Independent of Facts
John Howard's mastery of the big lie was evident again this week.
Interview: The Month Of Living Dangerously
When the mobs took over the streets of Dili it was the people of East Timor that bore the brunt. Elisabeth Lino de Araujo from Union Aid Abroad-APHEDA was there to witness what happened.
Unions: Staying Mum
Penrith mums, Linda Everingham and Jo Jacobson, are at the heart of a grassroots campaign to boot Jackie Kelly, out of federal parliament. Jim Marr caught up with one half of the sister act.
Economics: Precious Metals
There's a lot of spin around AWAs in the mining industry, but Tony Maher argues all that glitters is not gold.
Industrial: The Cold 100
The Iemma Government has come up with 100 reasons why WorkChoices is a dud, with 100 examples of ripped off workers
History: The Vinegar Hill Mob
This month's Blacktown Rally was not the first time workers had stood up for their rights in the region, writes Andrew Moore.
Legal: Free Agents
Is an independent contractor a small businessperson or a worker? The answer depends upon whether the contractor is genuinely �independent� or not, writes Even Jones.
Politics: Under The Influence
Bob Gould thinks Sonny Bill Williams is a hunk; he reveals all in a left wing view of The Bulletin�s 100 most influential Australians, questioning the relevance of some, and adding a few of his own.
International: How Swede It Was
Geoff Dow pays tribute to the passing of Rudolf Meidner, one of the architects of the Swedish model of capitalism.
Review: Keating's Men Slam Dance on Howard
These punk rockers are out to KO WorkChoices. Nathan Brown joins the fray.
Howard Chews Up Lollipop Men
Ridout: WorkChoices �Revolutionary�
Voters: WorkChoices Rotten
Terror: WorkChoices Rule
Bussies Go Gangbusters
Strikers Drive Deal
Australia Faces Jobs Meltdown
Fat Lady Sings at Opera House
PM's Pick Burns Fire Fighters
Spooks Tail Early Risers
Telstra Boss Gets Crossed Line
Prof: Fair Pay Should Be Lower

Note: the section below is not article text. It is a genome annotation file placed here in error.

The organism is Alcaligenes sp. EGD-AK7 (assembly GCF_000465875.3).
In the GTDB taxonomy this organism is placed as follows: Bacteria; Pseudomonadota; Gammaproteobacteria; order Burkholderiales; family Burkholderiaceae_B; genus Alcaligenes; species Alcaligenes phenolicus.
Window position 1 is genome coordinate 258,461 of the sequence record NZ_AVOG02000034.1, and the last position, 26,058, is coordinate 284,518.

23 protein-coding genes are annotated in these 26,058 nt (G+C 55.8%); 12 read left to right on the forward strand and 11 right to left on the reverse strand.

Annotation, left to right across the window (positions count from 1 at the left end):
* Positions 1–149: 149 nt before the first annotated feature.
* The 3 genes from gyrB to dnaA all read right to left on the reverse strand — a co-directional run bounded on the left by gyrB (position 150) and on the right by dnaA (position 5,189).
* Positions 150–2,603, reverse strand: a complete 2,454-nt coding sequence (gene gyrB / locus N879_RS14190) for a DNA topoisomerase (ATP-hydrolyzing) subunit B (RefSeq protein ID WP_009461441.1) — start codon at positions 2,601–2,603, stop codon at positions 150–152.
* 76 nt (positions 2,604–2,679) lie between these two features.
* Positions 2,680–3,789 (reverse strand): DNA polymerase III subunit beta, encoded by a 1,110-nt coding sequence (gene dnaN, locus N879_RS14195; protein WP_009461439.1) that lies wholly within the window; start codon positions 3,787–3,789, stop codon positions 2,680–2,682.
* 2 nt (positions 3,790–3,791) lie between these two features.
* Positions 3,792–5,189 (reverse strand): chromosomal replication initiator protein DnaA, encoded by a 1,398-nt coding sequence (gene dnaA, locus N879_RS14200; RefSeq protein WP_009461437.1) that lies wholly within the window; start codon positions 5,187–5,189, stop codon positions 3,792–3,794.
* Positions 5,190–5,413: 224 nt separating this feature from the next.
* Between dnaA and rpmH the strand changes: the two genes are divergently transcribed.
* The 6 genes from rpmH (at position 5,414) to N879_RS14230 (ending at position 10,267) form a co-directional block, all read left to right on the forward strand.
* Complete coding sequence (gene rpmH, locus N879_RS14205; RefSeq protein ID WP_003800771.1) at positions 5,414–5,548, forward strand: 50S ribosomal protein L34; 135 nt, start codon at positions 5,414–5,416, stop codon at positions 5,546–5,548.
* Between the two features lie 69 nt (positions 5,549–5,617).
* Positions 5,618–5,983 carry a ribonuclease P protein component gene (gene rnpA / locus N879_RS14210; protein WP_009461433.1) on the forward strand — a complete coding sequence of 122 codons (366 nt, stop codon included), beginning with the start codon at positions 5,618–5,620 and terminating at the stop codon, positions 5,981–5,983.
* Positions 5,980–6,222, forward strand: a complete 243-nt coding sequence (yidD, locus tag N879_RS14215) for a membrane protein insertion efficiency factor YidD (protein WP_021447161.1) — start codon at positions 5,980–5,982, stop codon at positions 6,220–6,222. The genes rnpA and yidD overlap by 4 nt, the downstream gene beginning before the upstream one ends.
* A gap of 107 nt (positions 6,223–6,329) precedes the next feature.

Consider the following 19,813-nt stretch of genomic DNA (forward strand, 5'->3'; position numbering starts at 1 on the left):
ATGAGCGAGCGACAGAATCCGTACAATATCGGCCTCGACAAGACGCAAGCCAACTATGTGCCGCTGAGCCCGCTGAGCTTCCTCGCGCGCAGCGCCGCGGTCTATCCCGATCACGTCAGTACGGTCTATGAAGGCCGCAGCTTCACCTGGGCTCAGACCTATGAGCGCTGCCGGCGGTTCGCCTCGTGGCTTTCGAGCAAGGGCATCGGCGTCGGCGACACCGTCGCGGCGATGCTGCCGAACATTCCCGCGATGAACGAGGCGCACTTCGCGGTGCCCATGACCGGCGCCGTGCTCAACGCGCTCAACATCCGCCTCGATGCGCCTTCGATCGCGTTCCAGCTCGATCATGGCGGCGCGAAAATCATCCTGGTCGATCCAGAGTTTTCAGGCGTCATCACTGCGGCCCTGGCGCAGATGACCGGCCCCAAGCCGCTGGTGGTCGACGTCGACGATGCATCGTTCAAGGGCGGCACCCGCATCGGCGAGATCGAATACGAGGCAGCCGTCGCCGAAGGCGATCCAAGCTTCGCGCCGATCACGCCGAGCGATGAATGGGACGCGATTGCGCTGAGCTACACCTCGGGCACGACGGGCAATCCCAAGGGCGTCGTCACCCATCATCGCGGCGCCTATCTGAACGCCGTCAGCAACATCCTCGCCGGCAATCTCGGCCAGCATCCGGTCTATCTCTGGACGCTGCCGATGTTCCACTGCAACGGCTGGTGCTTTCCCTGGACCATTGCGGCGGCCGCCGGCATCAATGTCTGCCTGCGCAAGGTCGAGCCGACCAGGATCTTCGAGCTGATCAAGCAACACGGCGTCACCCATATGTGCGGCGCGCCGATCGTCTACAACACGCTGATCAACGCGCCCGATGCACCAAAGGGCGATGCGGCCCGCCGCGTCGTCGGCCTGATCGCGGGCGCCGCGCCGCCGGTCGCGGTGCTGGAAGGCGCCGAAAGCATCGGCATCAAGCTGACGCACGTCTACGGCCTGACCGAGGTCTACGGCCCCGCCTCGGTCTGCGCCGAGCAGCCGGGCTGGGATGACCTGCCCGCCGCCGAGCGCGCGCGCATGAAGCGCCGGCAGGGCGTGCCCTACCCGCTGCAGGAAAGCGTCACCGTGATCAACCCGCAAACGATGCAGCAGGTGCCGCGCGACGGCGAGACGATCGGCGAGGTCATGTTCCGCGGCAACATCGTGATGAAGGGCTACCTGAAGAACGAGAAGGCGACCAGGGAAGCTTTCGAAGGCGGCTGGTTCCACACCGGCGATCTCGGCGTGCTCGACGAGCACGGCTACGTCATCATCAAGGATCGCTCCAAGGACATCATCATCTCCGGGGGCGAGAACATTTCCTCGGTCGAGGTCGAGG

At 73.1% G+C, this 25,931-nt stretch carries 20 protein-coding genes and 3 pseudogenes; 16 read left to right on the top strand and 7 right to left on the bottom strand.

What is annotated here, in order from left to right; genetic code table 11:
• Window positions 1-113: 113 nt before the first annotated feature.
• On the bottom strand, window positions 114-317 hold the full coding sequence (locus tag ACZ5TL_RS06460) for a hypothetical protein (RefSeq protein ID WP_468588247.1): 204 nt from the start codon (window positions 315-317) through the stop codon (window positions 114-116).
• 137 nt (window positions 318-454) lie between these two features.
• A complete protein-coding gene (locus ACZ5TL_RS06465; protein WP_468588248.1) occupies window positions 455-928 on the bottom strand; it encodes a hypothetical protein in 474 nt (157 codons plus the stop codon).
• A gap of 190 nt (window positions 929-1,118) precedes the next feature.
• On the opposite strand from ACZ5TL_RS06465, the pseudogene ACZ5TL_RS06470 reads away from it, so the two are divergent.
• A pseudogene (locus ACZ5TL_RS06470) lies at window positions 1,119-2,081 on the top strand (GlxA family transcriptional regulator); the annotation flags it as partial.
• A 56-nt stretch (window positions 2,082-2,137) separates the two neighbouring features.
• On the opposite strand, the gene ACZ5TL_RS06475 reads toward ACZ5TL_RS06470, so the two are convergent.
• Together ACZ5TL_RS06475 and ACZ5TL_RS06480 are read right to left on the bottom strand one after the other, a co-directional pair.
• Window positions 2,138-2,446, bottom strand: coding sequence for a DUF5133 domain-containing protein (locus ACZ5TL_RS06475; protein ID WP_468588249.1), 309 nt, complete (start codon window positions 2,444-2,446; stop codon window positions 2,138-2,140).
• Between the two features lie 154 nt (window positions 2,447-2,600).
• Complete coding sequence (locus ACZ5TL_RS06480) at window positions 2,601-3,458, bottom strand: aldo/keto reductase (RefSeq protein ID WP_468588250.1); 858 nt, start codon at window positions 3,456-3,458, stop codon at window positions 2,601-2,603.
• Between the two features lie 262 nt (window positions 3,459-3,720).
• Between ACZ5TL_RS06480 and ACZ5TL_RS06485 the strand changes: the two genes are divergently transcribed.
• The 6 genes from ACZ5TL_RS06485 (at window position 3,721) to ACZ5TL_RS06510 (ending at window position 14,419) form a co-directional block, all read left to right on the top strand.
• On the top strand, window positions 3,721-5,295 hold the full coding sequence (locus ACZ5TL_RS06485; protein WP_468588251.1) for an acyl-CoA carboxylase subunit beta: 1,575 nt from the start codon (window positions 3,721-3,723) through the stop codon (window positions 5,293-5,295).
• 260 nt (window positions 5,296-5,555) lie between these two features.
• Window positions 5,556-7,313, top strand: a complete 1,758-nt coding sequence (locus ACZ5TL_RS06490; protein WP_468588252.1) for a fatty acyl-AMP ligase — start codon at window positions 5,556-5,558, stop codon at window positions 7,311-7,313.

TNT Snub is Dynamite
Activist's What's On!
Work Choice: US Military Style
John Howard has learnt a few lessons on workers rights from his Texan buddy, writes Rowan Cahill.
As Pru Goward slams into the glass ceiling of the NSW Liberal Party, Ian West considers how women are faring under the Howard-Costello Government.
The Locker Room
A World Away
Phil Doyle is pleased that a display of subtle beauty and athletic grace has been overtaken by some good old-fashioned mindless violence
Help is at Hand
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Voters: WorkChoices Rotten
WorkChoices is on the nose with two thirds of voters in marginal electorates.
New polling, in 12 marginal seats across six states, shows 62 percent of voters believe people who sign a Workchoices AWA will be worse off and that 57 percent reject government's central premise of more jobs.
Only 38 percent of respondents agree new workplace laws will strengthen the economy, while just 12 percent believe AWA employees will be better off.
The polling was commissioned by the AMWU and released at last week's national conference.
Melbourne-based MarketMetrics interviewed 1008 people in the federal electorates of Lindsay, Macquarie (NSW); La Trobe (Victoria); Bonner, Herbert, Moreton (Queensland); Makin, Wakefield (South Australia); Hasluck, Stirling (WA); and Braddon (Tasmania);
Forty two percent of respondents said new IR laws were more likely to make them vote for the ALP.
AMWU national secretary, Doug Cameron, said the results showed government's $55 million advertising spend hadn't swung perceptions.
"People know these laws are bad for working people," Cameron said. "They know have had their rights and they know the Howard Government has made life harder for them.
"The community is aware the new IR laws will have a negative effect on people, and they totally reject the push to make AWAs the predominant form of employment contract."
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